The mamas take their place with the dadas
The feminist reclamation of the absurdist movement
By Jane Finigan. Books, Issue 204, July/August 2009
Published online: 05 August 2009
In 1971 Linda Nochlin asked “Why have there been no great women artists?” Taking this question as the title for what became a seminal text, she suggested that the answer lay in the systematic exclusion of women in a male-orientated society, or, as she put it, in “the entire romantic, elitist, individual-glorifying, and monograph-producing substance upon which the profession of art history is based”. This, she maintained, had prevented the emergence of any “great” women artists. Her essay catalysed many elements of contemporary feminist thinking, and, over the next 35 years, was instrumental in the launch of art-historical discoveries, reclamations, revision and rehabilitations of hitherto submerged women artists. Dada’s Women by Ruth Hemus is the latest addition to this list.
Dada as an art movement is often overshadowed by its ostensibly more glamorous and eccentric child, surrealism. Often described as the phoenix risen from dada’s ashes, surrealism elevated Woman to mythical status, making her Muse, Object and Other. This objectification has ignited fierce feminist debate—Whitney Chadwick, Dawn Ades, Rosalind Krauss and Mary Ann Caws, among others, all turned their attention to the subject. As a result, many women artists have been inscribed in the surrealist canon: Frida Kahlo, Leonora Carrington and Claude Cahun, to name but a few.
Dada, which formed the very ideals on which surrealism was based, has, however, failed to undergo the same overhaul, and is still perceived as a boys only club. Naomi Sawelson-Gorse made an effort to redress this in Women in Dada (1999), but, apart from a handful of specialist essays, little else has been attempted. Indeed the book under review is not the fruit of long gestation, but began life not so long ago as a PhD thesis that has been polished up by Yale University Press for a public debut. A specialist, academic, feminist thesis may sound more than a little forbidding, but this book exceeds those daunting adjectives. Ruth Hemus presents a well ordered, clear and concise account of the place of women in dada, focusing on five individual artists connected with the movement: Emmy Hennings, Sophie Taeuber, Hannah Höch, Suzanne Duchamp and Céline Arnauld. The introduction, which accuses many of the best known accounts of dada as being “at best lazy and at worst an indication of patriarchal ideologies at play in art and literary histories” states the author’s aim to “challenge and stretch the perceptions of dada”.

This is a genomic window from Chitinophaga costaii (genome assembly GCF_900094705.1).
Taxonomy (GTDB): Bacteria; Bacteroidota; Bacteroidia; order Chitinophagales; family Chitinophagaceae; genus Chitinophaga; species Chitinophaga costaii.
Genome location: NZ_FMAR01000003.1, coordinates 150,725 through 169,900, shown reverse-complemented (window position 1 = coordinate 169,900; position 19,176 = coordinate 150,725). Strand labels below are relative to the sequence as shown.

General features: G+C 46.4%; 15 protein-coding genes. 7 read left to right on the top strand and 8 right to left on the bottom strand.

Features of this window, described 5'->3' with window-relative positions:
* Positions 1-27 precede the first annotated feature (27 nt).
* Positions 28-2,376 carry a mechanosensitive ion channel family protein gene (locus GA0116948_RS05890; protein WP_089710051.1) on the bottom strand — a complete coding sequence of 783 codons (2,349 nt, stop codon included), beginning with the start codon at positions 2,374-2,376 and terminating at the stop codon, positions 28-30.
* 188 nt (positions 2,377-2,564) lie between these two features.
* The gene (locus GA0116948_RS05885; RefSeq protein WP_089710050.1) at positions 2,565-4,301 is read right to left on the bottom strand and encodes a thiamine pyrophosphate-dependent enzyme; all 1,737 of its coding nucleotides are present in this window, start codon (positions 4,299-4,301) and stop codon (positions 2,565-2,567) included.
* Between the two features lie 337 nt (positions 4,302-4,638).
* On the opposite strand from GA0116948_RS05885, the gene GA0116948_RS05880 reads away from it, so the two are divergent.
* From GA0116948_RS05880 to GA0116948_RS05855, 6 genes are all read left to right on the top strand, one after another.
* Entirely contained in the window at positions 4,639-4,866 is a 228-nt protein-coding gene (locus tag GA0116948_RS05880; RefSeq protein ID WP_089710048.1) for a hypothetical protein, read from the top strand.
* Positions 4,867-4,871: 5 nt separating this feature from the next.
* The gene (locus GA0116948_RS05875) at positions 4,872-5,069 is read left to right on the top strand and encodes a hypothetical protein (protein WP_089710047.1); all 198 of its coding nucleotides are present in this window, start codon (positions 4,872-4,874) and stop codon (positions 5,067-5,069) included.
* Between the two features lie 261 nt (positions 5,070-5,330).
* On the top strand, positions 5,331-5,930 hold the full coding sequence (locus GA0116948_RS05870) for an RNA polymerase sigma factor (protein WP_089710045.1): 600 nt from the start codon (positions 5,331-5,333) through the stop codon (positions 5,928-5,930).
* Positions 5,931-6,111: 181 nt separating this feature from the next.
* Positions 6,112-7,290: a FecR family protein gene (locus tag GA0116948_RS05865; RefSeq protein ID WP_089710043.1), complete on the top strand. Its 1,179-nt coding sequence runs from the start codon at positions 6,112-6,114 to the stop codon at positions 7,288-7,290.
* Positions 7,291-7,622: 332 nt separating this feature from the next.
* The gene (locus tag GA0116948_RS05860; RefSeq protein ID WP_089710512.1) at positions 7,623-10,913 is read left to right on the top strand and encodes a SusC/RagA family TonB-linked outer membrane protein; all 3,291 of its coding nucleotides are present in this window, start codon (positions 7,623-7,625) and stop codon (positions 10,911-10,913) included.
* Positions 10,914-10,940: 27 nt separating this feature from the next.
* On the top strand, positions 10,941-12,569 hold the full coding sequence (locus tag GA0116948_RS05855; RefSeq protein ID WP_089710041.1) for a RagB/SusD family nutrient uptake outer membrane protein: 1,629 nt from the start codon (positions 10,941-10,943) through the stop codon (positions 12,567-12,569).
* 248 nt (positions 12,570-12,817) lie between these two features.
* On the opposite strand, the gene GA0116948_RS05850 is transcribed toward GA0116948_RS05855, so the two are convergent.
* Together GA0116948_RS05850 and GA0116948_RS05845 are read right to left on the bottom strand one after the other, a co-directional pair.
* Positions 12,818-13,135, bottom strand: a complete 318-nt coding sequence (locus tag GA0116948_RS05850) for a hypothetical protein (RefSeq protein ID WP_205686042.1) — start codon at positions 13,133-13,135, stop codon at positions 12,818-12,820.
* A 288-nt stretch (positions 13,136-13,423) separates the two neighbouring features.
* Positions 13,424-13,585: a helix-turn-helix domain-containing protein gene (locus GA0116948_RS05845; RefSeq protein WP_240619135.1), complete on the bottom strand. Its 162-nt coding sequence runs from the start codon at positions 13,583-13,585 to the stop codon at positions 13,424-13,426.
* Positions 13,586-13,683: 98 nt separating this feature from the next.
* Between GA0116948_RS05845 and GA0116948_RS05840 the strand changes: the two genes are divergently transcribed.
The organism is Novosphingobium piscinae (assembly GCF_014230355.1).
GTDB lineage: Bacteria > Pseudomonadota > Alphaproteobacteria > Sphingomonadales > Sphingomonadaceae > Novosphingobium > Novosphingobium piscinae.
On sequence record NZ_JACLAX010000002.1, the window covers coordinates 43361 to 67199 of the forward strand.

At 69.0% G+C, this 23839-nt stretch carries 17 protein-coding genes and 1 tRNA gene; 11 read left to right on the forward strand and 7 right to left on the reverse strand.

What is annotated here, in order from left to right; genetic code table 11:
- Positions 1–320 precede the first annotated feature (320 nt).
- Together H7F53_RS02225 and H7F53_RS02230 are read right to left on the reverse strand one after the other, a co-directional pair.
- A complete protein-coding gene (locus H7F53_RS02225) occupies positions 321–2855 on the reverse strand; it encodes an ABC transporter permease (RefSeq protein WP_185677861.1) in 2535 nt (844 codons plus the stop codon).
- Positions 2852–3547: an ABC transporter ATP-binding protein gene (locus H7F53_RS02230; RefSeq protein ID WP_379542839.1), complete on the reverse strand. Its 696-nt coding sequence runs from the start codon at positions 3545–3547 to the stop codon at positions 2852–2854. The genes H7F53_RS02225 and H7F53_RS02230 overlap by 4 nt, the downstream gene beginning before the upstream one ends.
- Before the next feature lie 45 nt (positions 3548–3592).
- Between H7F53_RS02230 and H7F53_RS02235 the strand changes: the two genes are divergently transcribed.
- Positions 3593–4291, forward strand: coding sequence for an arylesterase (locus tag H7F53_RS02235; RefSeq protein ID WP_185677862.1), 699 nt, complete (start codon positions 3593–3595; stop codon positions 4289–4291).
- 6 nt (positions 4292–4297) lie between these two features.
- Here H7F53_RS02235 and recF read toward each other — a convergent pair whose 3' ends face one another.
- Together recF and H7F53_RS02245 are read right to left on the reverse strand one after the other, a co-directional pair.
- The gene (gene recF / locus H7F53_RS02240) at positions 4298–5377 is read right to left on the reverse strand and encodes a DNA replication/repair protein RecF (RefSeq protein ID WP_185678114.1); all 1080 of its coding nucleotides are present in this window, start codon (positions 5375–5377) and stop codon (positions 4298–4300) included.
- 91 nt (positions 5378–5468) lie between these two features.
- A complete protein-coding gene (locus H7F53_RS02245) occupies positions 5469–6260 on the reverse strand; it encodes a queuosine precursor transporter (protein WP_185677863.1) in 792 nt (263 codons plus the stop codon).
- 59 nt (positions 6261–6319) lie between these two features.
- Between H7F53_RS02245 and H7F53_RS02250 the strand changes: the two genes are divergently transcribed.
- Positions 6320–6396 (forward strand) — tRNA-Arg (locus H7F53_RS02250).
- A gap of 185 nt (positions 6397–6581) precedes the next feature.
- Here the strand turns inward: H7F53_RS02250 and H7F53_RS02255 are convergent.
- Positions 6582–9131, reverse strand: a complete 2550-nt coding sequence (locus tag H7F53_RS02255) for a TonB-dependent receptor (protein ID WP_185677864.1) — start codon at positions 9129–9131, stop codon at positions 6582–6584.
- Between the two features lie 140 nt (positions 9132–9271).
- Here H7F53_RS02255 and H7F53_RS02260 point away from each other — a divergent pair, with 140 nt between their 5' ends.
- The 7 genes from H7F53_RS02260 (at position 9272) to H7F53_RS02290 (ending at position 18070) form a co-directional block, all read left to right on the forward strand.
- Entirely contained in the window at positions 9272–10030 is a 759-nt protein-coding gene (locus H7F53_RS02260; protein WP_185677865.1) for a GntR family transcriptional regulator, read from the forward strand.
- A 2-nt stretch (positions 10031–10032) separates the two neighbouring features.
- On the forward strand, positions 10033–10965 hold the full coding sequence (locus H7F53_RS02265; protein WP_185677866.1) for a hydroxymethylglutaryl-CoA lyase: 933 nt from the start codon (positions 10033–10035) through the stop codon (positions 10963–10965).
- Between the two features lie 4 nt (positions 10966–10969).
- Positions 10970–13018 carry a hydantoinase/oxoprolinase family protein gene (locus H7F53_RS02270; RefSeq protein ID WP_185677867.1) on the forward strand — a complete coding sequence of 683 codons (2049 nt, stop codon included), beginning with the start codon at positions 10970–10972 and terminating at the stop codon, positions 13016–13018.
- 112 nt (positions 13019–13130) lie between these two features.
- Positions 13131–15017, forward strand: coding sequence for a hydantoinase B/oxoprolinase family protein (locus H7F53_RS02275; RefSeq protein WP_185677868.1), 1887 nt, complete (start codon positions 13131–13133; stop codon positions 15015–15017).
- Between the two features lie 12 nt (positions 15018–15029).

This aim is particularly well realised in her presentation of Emmy Hennings and Céline Arnauld, the least known of the five women. Arnauld particularly deserves reconsideration. Her work has long been out of print, there have been no studies of her life and there was no existing bibliography of her work until Hemus compiled one for this publication. It is surprising to learn that Arnauld was relatively prolific and produced 11 volumes of poetry, a novel and an anthology, all of which had been forgotten until now. Hemus examines in depth three of Arnauld’s poems (in French) and reveals her to be a clever and witty craftsman whose work, in keeping with dada itself, touches both on the horrors of war (“the rain falls suspicious and petty/ Your words are shrapnel/ on the sunflower wheels/ The cemeteries extend to the dead grass…/ Watch out for the open graves”) and the comic absurd (“Well then, that’s all I have to say to you. It’s Poetry, believe me.”)
The most vivid chapters are those on Höch and Taeuber, not least because of the smart colour reproductions of their works. Taeuber in particular (who is, in fact, mentioned in Nochlin’s essay as an example of an artist whose work can’t be classified as “feminine” and yet has been overlooked because of her sex) is presented as an enormously talented and versatile artist. Indeed previous writings on Taeuber, both in her lifetime and after, focus on her personality rather than her standing as an artist (as is the case with Hennings, whose life as a heroin-addicted prostitute has been paid more attention than her life as a poet, performer and founder of the Cabaret Voltaire, the birthplace of dada). Taeuber’s paintings and tapestries, and Höch’s collages, would hold their place next to work by their male counterparts.
As well as highlighting the work of these five artists (in Arnauld’s case, for the first time), Hemus demonstrates the correlation between the different geographical centres of the movement: Zurich, Paris and Berlin. In juxtaposing the work of these five women, the reader is exposed to the sheer diversity of medium which distinguishes dada from other movements at the time. Hemus has succeeded in introducing the reader to the women of dada, and in bringing to life a subject often regarded as a museum curiosity.
Ruth Hemus, Dada's Women (Yale University Press), 256 pp, £30 (hb). ISBN 9780300141481
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